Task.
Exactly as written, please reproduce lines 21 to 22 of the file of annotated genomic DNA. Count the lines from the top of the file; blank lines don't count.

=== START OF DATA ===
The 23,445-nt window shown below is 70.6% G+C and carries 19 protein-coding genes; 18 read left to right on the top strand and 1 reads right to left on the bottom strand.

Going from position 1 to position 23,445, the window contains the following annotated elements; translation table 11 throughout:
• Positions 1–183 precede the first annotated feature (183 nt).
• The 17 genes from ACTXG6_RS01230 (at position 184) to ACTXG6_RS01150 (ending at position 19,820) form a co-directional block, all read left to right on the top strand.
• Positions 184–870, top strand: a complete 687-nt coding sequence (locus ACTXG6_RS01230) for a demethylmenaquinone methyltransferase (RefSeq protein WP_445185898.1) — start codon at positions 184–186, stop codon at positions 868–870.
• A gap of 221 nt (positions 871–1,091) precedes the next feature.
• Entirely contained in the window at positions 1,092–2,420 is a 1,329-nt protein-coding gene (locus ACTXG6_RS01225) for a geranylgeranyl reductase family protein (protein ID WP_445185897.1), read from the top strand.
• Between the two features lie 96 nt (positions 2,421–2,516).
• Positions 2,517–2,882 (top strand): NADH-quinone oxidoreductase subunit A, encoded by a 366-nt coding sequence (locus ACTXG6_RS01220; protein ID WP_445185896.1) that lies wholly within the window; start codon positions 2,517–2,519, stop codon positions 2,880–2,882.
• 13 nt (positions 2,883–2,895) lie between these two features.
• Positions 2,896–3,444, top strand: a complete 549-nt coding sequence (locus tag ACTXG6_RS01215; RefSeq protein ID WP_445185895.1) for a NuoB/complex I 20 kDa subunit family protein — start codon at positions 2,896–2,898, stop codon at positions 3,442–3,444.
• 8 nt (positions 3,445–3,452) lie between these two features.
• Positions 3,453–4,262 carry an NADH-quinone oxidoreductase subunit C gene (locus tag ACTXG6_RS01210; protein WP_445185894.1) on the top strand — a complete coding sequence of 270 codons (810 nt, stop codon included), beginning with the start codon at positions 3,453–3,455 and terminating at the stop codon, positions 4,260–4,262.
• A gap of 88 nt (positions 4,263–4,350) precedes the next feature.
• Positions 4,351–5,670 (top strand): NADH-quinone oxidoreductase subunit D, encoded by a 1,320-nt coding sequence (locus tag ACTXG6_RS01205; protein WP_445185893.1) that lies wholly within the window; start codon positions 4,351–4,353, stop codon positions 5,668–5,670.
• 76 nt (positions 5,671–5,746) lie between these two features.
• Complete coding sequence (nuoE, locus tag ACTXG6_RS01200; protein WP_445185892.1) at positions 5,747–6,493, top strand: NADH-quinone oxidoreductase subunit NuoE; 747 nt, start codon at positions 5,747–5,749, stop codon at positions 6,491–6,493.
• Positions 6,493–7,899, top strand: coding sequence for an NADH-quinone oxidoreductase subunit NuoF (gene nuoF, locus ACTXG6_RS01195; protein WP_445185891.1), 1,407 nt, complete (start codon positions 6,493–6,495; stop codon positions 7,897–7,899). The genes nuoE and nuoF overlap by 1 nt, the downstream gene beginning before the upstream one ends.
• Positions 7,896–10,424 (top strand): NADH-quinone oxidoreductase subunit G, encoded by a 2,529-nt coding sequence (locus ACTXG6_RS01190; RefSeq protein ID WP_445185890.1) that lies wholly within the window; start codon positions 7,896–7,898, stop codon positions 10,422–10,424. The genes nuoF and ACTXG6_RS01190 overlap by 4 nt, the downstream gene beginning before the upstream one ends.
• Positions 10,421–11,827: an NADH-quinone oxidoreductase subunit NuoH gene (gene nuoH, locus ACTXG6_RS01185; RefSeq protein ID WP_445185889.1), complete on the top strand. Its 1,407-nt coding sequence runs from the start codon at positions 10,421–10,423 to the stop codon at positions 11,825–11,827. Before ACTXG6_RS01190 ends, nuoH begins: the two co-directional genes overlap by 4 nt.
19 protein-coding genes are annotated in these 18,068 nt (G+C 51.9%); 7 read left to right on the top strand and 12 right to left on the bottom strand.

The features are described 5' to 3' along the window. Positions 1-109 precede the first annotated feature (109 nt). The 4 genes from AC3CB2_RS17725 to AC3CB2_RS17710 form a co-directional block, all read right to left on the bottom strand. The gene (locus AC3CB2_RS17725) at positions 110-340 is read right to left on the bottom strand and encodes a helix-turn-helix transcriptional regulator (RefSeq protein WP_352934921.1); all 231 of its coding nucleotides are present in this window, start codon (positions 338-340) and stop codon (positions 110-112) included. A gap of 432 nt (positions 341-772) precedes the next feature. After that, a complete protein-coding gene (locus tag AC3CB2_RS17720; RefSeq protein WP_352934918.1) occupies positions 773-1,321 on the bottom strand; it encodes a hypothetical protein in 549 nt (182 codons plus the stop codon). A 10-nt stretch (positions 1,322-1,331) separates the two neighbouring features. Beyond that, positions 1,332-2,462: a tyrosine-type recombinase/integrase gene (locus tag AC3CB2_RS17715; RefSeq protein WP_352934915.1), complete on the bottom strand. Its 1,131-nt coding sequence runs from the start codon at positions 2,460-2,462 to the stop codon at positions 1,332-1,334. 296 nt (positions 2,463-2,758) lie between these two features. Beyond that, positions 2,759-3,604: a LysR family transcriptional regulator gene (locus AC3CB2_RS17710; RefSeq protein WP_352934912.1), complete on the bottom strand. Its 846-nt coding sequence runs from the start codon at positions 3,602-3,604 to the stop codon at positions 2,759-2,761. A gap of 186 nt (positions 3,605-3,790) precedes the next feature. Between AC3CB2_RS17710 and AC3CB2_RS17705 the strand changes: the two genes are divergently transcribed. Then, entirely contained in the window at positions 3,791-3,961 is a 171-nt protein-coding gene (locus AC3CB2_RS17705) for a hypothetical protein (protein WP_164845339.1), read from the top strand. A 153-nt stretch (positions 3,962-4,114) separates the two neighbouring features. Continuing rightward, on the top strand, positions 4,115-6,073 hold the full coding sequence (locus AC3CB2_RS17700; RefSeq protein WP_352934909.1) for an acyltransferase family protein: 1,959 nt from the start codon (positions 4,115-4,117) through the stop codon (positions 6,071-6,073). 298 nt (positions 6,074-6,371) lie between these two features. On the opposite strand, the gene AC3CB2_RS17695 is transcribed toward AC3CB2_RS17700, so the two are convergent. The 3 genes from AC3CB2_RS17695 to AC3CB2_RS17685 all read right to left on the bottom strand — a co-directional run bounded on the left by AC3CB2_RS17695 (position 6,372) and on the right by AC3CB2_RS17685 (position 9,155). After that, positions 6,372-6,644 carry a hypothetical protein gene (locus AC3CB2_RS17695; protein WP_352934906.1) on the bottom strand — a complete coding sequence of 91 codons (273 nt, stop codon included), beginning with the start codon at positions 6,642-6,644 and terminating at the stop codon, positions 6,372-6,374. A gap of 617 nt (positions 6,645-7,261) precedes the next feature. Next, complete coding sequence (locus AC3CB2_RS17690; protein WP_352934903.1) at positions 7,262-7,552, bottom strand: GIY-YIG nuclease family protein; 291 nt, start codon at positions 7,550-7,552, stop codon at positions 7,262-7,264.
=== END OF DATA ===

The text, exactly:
19 protein-coding genes are annotated in these 18,068 nt (G+C 51.9%); 7 read left to right on the top strand and 12 right to left on the bottom strand.

The features are described 5' to 3' along the window. Positions 1-109 precede the first annotated feature (109 nt). The 4 genes from AC3CB2_RS17725 to AC3CB2_RS17710 form a co-directional block, all read right to left on the bottom strand. The gene (locus AC3CB2_RS17725) at positions 110-340 is read right to left on the bottom strand and encodes a helix-turn-helix transcriptional regulator (RefSeq protein WP_352934921.1); all 231 of its coding nucleotides are present in this window, start codon (positions 338-340) and stop codon (positions 110-112) included. A gap of 432 nt (positions 341-772) precedes the next feature. After that, a complete protein-coding gene (locus tag AC3CB2_RS17720; RefSeq protein WP_352934918.1) occupies positions 773-1,321 on the bottom strand; it encodes a hypothetical protein in 549 nt (182 codons plus the stop codon). A 10-nt stretch (positions 1,322-1,331) separates the two neighbouring features. Beyond that, positions 1,332-2,462: a tyrosine-type recombinase/integrase gene (locus tag AC3CB2_RS17715; RefSeq protein WP_352934915.1), complete on the bottom strand. Its 1,131-nt coding sequence runs from the start codon at positions 2,460-2,462 to the stop codon at positions 1,332-1,334. 296 nt (positions 2,463-2,758) lie between these two features. Beyond that, positions 2,759-3,604: a LysR family transcriptional regulator gene (locus AC3CB2_RS17710; RefSeq protein WP_352934912.1), complete on the bottom strand. Its 846-nt coding sequence runs from the start codon at positions 3,602-3,604 to the stop codon at positions 2,759-2,761. A gap of 186 nt (positions 3,605-3,790) precedes the next feature. Between AC3CB2_RS17710 and AC3CB2_RS17705 the strand changes: the two genes are divergently transcribed. Then, entirely contained in the window at positions 3,791-3,961 is a 171-nt protein-coding gene (locus AC3CB2_RS17705) for a hypothetical protein (protein WP_164845339.1), read from the top strand. A 153-nt stretch (positions 3,962-4,114) separates the two neighbouring features. Continuing rightward, on the top strand, positions 4,115-6,073 hold the full coding sequence (locus AC3CB2_RS17700; RefSeq protein WP_352934909.1) for an acyltransferase family protein: 1,959 nt from the start codon (positions 4,115-4,117) through the stop codon (positions 6,071-6,073). 298 nt (positions 6,074-6,371) lie between these two features. On the opposite strand, the gene AC3CB2_RS17695 is transcribed toward AC3CB2_RS17700, so the two are convergent. The 3 genes from AC3CB2_RS17695 to AC3CB2_RS17685 all read right to left on the bottom strand — a co-directional run bounded on the left by AC3CB2_RS17695 (position 6,372) and on the right by AC3CB2_RS17685 (position 9,155). After that, positions 6,372-6,644 carry a hypothetical protein gene (locus AC3CB2_RS17695; protein WP_352934906.1) on the bottom strand — a complete coding sequence of 91 codons (273 nt, stop codon included), beginning with the start codon at positions 6,642-6,644 and terminating at the stop codon, positions 6,372-6,374. A gap of 617 nt (positions 6,645-7,261) precedes the next feature. Next, complete coding sequence (locus AC3CB2_RS17690; protein WP_352934903.1) at positions 7,262-7,552, bottom strand: GIY-YIG nuclease family protein; 291 nt, start codon at positions 7,550-7,552, stop codon at positions 7,262-7,264.